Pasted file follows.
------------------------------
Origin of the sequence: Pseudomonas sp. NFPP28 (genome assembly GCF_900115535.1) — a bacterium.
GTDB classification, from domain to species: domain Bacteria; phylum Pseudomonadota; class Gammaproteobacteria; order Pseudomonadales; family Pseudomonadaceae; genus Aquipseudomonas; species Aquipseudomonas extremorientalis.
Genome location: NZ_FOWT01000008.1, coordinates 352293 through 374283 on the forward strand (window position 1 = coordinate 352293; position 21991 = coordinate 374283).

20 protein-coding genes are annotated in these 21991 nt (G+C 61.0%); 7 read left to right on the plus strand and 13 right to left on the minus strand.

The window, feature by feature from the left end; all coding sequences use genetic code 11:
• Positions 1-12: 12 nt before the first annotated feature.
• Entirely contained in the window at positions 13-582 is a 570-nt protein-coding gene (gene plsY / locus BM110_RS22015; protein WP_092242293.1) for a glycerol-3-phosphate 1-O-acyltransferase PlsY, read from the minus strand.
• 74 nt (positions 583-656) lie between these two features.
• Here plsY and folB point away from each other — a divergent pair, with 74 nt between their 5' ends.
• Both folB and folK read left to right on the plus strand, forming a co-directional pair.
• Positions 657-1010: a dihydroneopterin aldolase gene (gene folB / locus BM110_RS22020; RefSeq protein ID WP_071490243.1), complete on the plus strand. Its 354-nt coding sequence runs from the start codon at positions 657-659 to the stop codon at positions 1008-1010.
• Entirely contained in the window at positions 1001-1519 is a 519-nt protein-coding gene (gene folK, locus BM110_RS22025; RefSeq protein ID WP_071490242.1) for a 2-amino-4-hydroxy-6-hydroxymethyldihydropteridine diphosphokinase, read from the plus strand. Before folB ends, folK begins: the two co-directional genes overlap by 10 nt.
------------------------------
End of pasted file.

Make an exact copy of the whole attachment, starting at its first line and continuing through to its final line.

Origin of the sequence: Pseudomonas sp. NFPP28 (genome assembly GCF_900115535.1) — a bacterium.
GTDB classification, from domain to species: domain Bacteria; phylum Pseudomonadota; class Gammaproteobacteria; order Pseudomonadales; family Pseudomonadaceae; genus Aquipseudomonas; species Aquipseudomonas extremorientalis.
Genome location: NZ_FOWT01000008.1, coordinates 352293 through 374283 on the forward strand (window position 1 = coordinate 352293; position 21991 = coordinate 374283).

20 protein-coding genes are annotated in these 21991 nt (G+C 61.0%); 7 read left to right on the plus strand and 13 right to left on the minus strand.

The window, feature by feature from the left end; all coding sequences use genetic code 11:
• Positions 1-12: 12 nt before the first annotated feature.
• Entirely contained in the window at positions 13-582 is a 570-nt protein-coding gene (gene plsY / locus BM110_RS22015; protein WP_092242293.1) for a glycerol-3-phosphate 1-O-acyltransferase PlsY, read from the minus strand.
• 74 nt (positions 583-656) lie between these two features.
• Here plsY and folB point away from each other — a divergent pair, with 74 nt between their 5' ends.
• Both folB and folK read left to right on the plus strand, forming a co-directional pair.
• Positions 657-1010: a dihydroneopterin aldolase gene (gene folB / locus BM110_RS22020; RefSeq protein ID WP_071490243.1), complete on the plus strand. Its 354-nt coding sequence runs from the start codon at positions 657-659 to the stop codon at positions 1008-1010.
• Entirely contained in the window at positions 1001-1519 is a 519-nt protein-coding gene (gene folK, locus BM110_RS22025; RefSeq protein ID WP_071490242.1) for a 2-amino-4-hydroxy-6-hydroxymethyldihydropteridine diphosphokinase, read from the plus strand. Before folB ends, folK begins: the two co-directional genes overlap by 10 nt.